¶ Matins: Tyler Cowan answers a question posed at EconLog: Why do colleges care about extracurricular activities, when businesses don't? (Yes, we think that the question is interesting, too, regardless of the answer.)
Colleges want to expand the heterogeneity of the selection criteria so they can pick who they want. If it's a top college or university, mostly this means limiting the number of Asians and maximizing the number of future donors and by the way those two goals tend to move in tandem. Other than legacy admissions, I wonder what other features of applications predict future donations? Might extra-curricular activities be one candidate here?
The Marginal Revolution post is very brief, but, not surprisingly, it prompted a lengthy and interesting comment thread.
Two longtime Merchant Ivory associates, Paul Bradley and Richard Hawley, had assumed Mr. Merchant’s producer duties, but the film got hung up between promised bank loans and a budget that the banks and the completion-bond company could agree on. Merchant Ivory’s own resources were used to begin production (in 2006, on location in Argentina), something Mr. Merchant had strenuously avoided before.
It took more than a year to obtain new financing, so Mr. Ivory could edit and otherwise finish the $8.3 million film, which explains why a film that began four years ago is only arriving in theaters now.
Despite the convoluted history, Mr. Ivory said, “City of Your Final Destination” is, in its essentials, of a piece with the pair’s earlier work. “Ismail helped me to find the two main locations,” he said. “And when we were shooting in them, as we mostly were, I kept remembering his presence there 18 months before. He had stood where I was standing; he had given this film his blessing, as it were; and despite all that happened afterwards it has very much turned out to be one of our films, quite complete and quite ‘Merchant Ivory.’ Even if it’s the first of our films in which some of the cast mostly wear T-shirts.”
¶ Prime: More about Magnetar from one of the men who really knows, Jim Kwak of The Baseline Scenario. Wait! There's more. In the following paragraphs, Mr Kwak illustrates the disconnect between "performance pay" and real performance. (via Abnormal Returns)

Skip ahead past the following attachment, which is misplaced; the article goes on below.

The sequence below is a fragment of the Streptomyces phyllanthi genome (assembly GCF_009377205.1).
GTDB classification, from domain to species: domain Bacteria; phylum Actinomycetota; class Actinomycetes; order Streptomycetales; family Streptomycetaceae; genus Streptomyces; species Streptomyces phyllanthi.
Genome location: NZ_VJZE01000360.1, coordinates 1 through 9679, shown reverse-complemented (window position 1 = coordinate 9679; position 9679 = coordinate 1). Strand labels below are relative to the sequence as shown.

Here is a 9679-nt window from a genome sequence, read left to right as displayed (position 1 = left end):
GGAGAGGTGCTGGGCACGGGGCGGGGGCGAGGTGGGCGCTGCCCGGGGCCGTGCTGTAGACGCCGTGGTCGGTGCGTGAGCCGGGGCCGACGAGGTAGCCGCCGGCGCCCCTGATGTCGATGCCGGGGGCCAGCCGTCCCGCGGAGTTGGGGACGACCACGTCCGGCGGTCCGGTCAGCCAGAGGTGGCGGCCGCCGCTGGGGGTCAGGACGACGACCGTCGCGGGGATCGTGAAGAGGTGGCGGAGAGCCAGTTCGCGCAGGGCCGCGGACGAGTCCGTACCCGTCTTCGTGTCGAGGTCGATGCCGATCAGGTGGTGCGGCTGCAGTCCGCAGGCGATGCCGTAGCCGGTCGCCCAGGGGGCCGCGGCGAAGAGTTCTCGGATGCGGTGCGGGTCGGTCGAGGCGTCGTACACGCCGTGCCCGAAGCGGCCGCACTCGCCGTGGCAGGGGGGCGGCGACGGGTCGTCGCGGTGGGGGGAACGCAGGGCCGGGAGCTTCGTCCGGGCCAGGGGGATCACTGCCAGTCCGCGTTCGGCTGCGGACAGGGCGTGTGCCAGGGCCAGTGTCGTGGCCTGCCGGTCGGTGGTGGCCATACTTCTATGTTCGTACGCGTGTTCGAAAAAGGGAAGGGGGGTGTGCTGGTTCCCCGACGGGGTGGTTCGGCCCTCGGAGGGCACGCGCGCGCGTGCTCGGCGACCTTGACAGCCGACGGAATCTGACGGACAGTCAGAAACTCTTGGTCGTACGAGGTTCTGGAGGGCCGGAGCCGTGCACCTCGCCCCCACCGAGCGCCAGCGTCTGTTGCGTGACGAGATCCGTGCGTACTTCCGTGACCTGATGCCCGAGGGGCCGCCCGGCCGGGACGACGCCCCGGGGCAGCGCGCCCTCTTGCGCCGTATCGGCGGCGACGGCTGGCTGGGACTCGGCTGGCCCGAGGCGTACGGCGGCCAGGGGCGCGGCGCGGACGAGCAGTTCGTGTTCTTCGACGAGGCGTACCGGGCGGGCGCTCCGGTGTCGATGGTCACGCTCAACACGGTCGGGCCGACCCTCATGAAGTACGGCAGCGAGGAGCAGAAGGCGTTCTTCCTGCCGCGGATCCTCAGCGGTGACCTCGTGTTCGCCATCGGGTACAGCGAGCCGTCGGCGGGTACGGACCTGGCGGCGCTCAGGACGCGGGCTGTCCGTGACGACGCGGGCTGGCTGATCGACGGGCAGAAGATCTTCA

By taking advantage of these inefficiencies, Magnetar made the Wall Street banks look like chumps. This American Life talks about one deal where Magnetar put up $10 million in equity and then shorted $1 billion of AAA-rated bonds issued by the CDO. It turned out that in this deal, JPMorgan Chase, the investment bank, actually held onto those AAA-rated bonds and eventually took a loss of $880 million. This was in exchange for about $20 million in up-front fees it earned.
But who’s the chump? Sure, JPMorgan Chase the bank lost $880 million. But of that $20 million in fees, about $10 million was paid out in compensation (investment banks pay out about half of their net revenues as compensation), much of it to the bankers who did the deal. JPMorgan’s bankers did just fine, despite having placed a ticking time bomb on their own bank’s balance sheet. Here’s the second lesson: the idea that bankers’ pay is based on their performance is also hogwash. (The idea that their pay is based on their net contribution to society is even more absurd.)
While the teachers said they wanted creative kids in their classroom, they actually didn't. In fact, when they were asked to rate their students on a variety of personality measures - the list included everything from "individualistic" to "risk-seeking" to "accepting of authority" - the traits mostly closely aligned with creative thinking were also closely associated with their "least favorite" students. As the researchers note, "Judgments for the favorite student were negatively correlated with creativity; judgments for the least favorite student were positively correlated with creativity."
¶ Sext: Next time a loved one threatens suicide, try the piss-off gambit, which recently saved a live in Sweden. Come to think of it, this is the sort of thing that works only in Sweden (Mail Online; via The Awl)